FREDA Centre marks 30 years of research on violence against women and children

May 28, 2024
From left to right: FREDA's Associate Director Kate Rossiter, FREDA's Director Margaret Jackson, and FREDA's Associate Director Sarah Yercich.

The Feminist Research, Education, Development and Action (FREDA) Centre recently celebrated its 30th anniversary with an intimate event at the Morris J. Wosk Centre for Dialogue on May 10th, marking a significant milestone in their ongoing commitment to addressing violence against women and children. The event brought together community and legal advocates committed to the well-being of women, children, and youth in the province.

Elder Sam George Jr. leading the opening ceremony.

The celebration started with an opening ceremony by Elder Sam George Jr., followed by a brief overview of FREDA’s history by criminology emeritus professor Margaret Jackson, who co-founded the centre and served as its director since 1994.

“It started to unfold many years ago in 1992, when the Social Sciences and Humanities Council, along with Health and Welfare Canada provided five-year grants to start up these five centres across Canada,” said Jackson. “It took a few years to have the dust settled and finally have the FREDA Centre as so named finally emerge.”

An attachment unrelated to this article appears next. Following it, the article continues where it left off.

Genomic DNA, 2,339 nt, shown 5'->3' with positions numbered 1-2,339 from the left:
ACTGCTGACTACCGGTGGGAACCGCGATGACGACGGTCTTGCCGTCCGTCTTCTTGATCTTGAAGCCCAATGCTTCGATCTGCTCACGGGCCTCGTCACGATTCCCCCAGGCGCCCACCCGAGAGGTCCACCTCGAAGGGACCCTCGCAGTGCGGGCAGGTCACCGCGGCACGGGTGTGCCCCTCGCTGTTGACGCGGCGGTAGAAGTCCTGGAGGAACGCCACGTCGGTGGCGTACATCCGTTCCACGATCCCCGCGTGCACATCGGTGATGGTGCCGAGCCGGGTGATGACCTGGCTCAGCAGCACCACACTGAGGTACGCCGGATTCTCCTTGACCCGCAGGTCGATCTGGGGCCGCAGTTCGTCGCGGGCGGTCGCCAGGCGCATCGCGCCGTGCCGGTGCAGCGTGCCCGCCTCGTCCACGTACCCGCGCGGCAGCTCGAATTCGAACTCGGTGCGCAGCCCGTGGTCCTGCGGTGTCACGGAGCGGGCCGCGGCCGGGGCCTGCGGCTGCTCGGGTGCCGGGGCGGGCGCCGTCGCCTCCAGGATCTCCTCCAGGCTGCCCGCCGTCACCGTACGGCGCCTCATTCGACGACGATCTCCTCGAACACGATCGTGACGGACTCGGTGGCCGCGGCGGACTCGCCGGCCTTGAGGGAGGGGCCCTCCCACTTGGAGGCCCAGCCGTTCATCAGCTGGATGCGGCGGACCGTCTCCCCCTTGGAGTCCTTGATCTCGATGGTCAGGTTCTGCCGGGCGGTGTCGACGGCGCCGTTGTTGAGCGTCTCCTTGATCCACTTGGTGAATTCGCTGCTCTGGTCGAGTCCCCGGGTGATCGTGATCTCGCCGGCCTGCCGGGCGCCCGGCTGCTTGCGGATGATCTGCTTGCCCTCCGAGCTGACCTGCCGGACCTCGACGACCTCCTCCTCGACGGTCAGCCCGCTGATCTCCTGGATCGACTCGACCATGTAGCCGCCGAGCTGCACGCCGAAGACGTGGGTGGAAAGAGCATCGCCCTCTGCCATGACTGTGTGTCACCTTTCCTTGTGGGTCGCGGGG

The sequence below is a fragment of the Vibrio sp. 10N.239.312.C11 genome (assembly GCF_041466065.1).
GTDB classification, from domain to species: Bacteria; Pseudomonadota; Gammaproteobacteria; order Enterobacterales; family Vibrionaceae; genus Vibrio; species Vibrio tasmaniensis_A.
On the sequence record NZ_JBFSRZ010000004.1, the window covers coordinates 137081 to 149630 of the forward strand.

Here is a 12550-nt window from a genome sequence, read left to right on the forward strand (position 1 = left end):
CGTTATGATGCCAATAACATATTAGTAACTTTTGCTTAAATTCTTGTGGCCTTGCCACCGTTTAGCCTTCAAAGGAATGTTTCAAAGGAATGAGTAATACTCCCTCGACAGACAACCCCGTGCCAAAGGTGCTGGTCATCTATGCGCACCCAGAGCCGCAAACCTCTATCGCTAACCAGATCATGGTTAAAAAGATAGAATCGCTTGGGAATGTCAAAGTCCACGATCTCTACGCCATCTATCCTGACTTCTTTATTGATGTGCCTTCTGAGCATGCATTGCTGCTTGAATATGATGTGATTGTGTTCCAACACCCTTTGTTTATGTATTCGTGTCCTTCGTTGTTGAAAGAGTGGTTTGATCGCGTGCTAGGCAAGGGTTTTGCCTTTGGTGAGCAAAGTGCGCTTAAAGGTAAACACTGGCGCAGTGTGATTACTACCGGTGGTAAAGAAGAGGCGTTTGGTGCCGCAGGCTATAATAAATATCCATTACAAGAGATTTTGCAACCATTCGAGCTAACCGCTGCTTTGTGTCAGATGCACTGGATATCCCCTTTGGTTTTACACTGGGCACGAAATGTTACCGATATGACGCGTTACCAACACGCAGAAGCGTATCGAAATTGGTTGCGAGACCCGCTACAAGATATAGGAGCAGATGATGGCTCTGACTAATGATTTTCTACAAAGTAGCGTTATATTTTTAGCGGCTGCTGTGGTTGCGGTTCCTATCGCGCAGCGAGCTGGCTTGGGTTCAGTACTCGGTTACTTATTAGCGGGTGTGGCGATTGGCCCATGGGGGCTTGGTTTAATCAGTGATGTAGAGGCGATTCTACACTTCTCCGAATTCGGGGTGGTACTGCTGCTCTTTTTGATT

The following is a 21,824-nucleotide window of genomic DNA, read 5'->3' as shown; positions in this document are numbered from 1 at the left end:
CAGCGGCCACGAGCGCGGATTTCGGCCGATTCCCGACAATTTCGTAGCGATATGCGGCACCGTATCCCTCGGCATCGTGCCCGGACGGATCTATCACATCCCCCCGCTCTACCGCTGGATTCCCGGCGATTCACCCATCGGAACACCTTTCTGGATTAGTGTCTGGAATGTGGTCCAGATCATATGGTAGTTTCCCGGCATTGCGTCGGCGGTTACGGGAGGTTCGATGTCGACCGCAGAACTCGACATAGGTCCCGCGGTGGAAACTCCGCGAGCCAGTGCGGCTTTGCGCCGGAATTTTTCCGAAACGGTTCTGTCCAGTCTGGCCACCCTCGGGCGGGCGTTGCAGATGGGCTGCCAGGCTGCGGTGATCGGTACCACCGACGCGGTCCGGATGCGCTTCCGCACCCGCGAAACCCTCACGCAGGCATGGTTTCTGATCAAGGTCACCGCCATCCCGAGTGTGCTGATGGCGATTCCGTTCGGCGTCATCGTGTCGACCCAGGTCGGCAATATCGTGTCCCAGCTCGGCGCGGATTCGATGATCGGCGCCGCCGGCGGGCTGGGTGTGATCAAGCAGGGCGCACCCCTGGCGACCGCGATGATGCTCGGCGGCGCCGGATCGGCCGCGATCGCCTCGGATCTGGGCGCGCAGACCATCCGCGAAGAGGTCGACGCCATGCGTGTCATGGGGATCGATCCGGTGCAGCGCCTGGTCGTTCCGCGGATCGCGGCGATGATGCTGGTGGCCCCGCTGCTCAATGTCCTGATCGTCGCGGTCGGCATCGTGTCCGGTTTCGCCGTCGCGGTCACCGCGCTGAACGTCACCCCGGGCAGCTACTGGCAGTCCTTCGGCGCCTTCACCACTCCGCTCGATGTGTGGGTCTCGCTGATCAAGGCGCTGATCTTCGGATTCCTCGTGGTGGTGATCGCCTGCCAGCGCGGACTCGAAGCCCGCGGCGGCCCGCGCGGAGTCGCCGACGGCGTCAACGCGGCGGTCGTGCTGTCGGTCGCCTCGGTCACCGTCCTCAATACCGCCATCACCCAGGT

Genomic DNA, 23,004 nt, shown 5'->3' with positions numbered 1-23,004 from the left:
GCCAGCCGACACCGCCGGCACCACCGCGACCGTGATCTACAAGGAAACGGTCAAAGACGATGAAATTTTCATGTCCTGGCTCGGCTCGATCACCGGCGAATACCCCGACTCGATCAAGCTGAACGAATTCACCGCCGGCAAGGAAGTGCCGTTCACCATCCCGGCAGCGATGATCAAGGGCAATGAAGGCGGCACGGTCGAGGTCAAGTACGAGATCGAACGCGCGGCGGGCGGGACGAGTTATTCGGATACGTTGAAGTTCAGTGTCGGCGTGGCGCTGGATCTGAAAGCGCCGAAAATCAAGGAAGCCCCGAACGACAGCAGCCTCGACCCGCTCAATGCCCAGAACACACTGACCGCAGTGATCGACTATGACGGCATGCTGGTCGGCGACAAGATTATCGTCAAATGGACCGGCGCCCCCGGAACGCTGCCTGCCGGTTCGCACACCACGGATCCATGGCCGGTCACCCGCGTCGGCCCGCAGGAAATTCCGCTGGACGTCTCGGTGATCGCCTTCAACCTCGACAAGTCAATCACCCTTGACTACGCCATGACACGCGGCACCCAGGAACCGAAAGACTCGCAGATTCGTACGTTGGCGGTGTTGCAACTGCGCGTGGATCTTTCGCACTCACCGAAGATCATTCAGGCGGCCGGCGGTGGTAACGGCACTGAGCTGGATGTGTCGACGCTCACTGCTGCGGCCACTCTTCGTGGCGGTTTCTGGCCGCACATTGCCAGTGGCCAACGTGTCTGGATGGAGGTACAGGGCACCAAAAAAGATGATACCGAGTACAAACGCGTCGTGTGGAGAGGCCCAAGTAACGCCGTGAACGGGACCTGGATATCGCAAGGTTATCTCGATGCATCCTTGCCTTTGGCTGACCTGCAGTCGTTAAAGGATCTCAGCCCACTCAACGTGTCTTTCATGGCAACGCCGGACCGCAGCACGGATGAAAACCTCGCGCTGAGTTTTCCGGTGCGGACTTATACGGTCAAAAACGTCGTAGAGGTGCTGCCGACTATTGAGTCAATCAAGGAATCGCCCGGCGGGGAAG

Today, FREDA is one of seven centres across the country—in British Columbia, Alberta, Saskatchewan, Manitoba, Ontario, Quebec, and New Brunswick—all dedicated to facilitating and conducting research on violence against women and children, raising awareness, and influencing policy.

Keynote speaker Emma Cunliffe during her presentation.

A highlight of the event was a keynote presentation on "Expertise, Myths, and Stereotypes in Family Law Proceedings" delivered by University of British Columbia professor Emma Cunliffe, a renowned scholar in the investigation and fact-finding process in complex criminal matters, particularly those involving violence against women and Indigenous peoples.

"Recognizing the wisdom that's in this room, the conundrum that we face is between making the existing system better while recognizing that it will continue to operate, it will continue to harm, and building a very different approach to keeping children and women safe from violence,” Cunliffe said.

Following the presentation, attendees actively participated in an engaging Q&A session. Among the attendees was Kathy Louis, an educator and advocate for restorative justice policies and practices in British Columbia.

“I'm glad that I was invited to get to know about FREDA and all the women that are involved here. Keep your hearts together and keep moving forward,” Louis said.

The event provided a platform for reflection, celebration, networking and the reaffirmation of commitment to the crucial mission of addressing and combating violence against women and children.